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Drivers wait to cross through Canadian customs at the Canada-U.S. border near the Peace Arch Provincial Park in Surrey, British Columbia on March 16, 2020.

JESSE WINTER/Reuters

Monday was not the beginning of the end of the COVID-19 outbreak in Canada. But it was at least the end of the beginning.

Over the past few days, the situation has worsened. The number of cases has climbed, and quickly. But the shock has also pushed Canada’s governments to act, quickly. Steps that would have seemed extreme last week – closing schools, cancelling events, shutting restaurants – are now applauded and demanded.

The disease is progressing, but so is the response. We win if the response is the faster of the two. We lose if it isn’t.

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There is still time to flatten the curve of new infections. The key is social distancing, which governments are finally imposing, to varying degrees, across the country.

The bad news, which makes social distancing so essential, is that there are growing signs of community spread of the infection, meaning transmission between Canadians. Up to now, infections in this country were overwhelmingly linked to travellers, or to Canadians returning from overseas.

The number of cases has also climbed. A week ago, Canada had seen just 77 cases since the start of the outbreak. As of Monday afternoon, that figure had climbed to more than 400. Anyone who understands compound interest can appreciate the math. Something that starts out very small remains small for a long time, even if it’s doubling every few days. One case becomes two. Two becomes four. Four becomes eight. No worries.

But as the numbers get bigger, the compounding effect begins to be felt. Between Friday and Sunday, the number of cases in Canada as tracked by The Globe and Mail using government statistics climbed by more than 50 per cent, to more than 300. If that rate of new infections were to be sustained, Canada would have more than 1,000 cases by next weekend, and more than 7,000 by the end of the month.

If the spread speeds up, we’ll have more. But if it can be slowed, we’ll have fewer.

Right now, Canada’s level of infection is far below that of the worst-hit European countries, such as Italy or Spain. Spain’s tally of the dead hit 288 on Sunday – with roughly half having died during the previous months, and the other half having passed away on Sunday.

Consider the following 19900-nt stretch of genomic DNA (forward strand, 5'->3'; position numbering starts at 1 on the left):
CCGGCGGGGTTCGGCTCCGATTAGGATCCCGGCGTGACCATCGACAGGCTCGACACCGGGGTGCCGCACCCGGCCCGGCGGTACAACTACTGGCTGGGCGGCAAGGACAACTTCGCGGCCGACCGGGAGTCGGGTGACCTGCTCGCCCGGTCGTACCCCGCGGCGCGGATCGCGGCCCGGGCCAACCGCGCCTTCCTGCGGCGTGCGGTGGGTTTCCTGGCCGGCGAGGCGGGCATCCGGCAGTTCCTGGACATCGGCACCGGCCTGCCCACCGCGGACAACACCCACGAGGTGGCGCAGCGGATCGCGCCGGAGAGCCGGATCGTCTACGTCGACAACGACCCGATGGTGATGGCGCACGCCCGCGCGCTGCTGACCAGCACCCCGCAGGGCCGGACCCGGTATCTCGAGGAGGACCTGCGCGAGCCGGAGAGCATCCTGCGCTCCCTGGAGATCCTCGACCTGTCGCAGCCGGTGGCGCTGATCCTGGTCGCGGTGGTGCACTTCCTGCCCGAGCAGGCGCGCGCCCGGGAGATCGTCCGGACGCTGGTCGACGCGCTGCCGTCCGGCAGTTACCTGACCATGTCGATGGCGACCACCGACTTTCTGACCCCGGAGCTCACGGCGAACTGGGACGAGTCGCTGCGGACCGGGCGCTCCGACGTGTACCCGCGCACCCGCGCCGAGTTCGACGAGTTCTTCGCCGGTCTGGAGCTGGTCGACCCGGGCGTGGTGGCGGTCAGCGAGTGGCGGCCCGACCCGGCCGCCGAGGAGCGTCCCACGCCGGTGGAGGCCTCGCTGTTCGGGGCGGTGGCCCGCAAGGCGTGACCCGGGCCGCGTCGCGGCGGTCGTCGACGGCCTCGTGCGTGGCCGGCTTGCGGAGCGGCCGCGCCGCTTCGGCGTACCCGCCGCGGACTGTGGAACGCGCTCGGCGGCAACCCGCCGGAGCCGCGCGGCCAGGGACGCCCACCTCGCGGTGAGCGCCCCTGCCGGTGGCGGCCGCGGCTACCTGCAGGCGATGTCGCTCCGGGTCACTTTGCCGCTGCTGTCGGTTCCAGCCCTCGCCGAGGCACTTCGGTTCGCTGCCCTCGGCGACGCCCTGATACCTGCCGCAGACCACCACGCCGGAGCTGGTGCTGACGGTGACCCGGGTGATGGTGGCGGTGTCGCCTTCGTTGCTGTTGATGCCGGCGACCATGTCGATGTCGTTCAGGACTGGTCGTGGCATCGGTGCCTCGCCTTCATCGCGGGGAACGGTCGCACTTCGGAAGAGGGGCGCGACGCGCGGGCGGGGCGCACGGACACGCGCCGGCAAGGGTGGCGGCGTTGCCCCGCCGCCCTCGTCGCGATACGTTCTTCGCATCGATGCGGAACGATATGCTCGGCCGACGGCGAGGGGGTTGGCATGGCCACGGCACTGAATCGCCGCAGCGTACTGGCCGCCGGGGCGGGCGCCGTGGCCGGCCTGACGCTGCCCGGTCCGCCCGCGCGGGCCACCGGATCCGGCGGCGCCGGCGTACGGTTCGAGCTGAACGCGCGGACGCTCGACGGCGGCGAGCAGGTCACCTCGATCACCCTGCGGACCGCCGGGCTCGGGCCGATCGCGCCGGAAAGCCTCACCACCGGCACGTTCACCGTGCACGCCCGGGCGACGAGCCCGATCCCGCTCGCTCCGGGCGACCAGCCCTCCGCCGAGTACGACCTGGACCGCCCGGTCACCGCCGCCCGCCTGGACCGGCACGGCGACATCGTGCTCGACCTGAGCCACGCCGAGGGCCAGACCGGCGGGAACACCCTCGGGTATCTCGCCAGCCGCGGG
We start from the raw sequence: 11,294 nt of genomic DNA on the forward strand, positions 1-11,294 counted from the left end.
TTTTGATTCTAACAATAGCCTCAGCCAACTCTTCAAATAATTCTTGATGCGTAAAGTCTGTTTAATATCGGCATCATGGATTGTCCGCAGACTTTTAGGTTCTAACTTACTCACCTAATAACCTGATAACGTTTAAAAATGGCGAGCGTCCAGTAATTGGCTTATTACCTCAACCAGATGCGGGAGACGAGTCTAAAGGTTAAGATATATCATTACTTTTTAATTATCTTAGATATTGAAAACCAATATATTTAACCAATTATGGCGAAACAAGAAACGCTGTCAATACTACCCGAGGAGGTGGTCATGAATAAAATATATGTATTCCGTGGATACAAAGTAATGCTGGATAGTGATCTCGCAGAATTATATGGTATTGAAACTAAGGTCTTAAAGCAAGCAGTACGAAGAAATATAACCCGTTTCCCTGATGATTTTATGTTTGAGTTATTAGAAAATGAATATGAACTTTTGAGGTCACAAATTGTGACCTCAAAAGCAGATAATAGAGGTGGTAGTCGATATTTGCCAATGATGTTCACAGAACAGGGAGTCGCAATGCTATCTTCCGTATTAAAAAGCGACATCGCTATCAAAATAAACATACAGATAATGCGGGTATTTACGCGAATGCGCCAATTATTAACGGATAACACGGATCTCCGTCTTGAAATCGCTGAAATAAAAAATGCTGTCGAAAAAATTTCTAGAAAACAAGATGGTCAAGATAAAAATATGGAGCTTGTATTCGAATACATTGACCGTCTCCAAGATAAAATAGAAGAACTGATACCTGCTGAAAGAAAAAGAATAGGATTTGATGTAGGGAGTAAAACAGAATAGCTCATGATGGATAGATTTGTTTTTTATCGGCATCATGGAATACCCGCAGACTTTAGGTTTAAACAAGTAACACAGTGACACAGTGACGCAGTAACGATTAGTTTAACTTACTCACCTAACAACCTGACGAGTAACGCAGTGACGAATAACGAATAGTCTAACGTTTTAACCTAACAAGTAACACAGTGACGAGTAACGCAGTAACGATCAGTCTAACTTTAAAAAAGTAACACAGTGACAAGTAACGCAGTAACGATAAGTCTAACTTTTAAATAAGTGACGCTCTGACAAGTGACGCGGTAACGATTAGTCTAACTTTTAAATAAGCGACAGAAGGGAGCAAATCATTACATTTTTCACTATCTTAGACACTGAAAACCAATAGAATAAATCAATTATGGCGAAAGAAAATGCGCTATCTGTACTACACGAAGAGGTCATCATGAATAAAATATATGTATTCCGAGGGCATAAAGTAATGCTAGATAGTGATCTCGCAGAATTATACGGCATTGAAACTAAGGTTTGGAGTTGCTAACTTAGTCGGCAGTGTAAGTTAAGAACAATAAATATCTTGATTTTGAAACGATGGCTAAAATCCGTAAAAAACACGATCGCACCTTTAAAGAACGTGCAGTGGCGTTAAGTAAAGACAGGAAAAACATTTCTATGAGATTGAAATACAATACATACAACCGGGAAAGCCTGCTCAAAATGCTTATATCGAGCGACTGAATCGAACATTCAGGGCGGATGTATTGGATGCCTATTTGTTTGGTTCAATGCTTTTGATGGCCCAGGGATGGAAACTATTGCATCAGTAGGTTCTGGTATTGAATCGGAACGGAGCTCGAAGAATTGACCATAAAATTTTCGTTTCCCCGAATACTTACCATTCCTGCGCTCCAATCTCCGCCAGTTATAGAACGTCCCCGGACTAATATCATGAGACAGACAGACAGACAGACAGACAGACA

In this country there have only been four deaths, all related to a long-term-care centre in North Vancouver. It feels controlled and limited right now; our numbers are still small. However, the progression of cases in Canada suggests we are at risk of winding up on the Spanish track, unless we slow the spread of the virus. A couple of weeks ago, Spain didn’t think it was on this road, and it didn’t think it needed to take radical steps.

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We still have time to flatten the curve. And governments across Canada are finally taking advantage of the window of opportunity.

The big news on Monday was Ottawa’s decision to largely close the border to travellers, other than Canadian citizens, permanent residents and Americans. The Trudeau government also said that everyone who crosses the border into Canada, other than essential workers, needs to go into self-quarantine for 14 days.

It effectively means a temporary ban on travel from the rest of the world. While U.S. tourists coming to Canada is still a theoretical possibility, the obligation to quarantine for two weeks makes the issue largely moot. And at their Monday press conference, Trudeau government ministers, including Deputy Prime Minister Chrystia Freeland, hinted that after talks with Washington, more restrictions might be coming.

What would make sense next would be a halt to most travel between Canada and the United States – with an exemption for essential travellers, including truckers, train operators, air crew and others keeping our supply chains moving.

The most significant news may have come from Ontario, where the chief medical officer restricted gatherings to fewer than 50 people and asked bars and restaurants to close, other than those serving takeout meals. Other provinces should consider doing likewise.

A maximum effort, involving border containment to stop the introduction of new cases, and social distancing to short-circuit the transmission of the virus among Canadians, stands an excellent chance of getting the job done. The sooner Canada succeeds, the sooner life gets back to normal. Let’s get to it.

In the interests of public health and safety, our coronavirus news articles are free for anyone to access. However, The Globe depends on subscription revenue to support our journalism. If you are able, please subscribe to globeandmail.com. If you are already a subscriber, thank you for your support.

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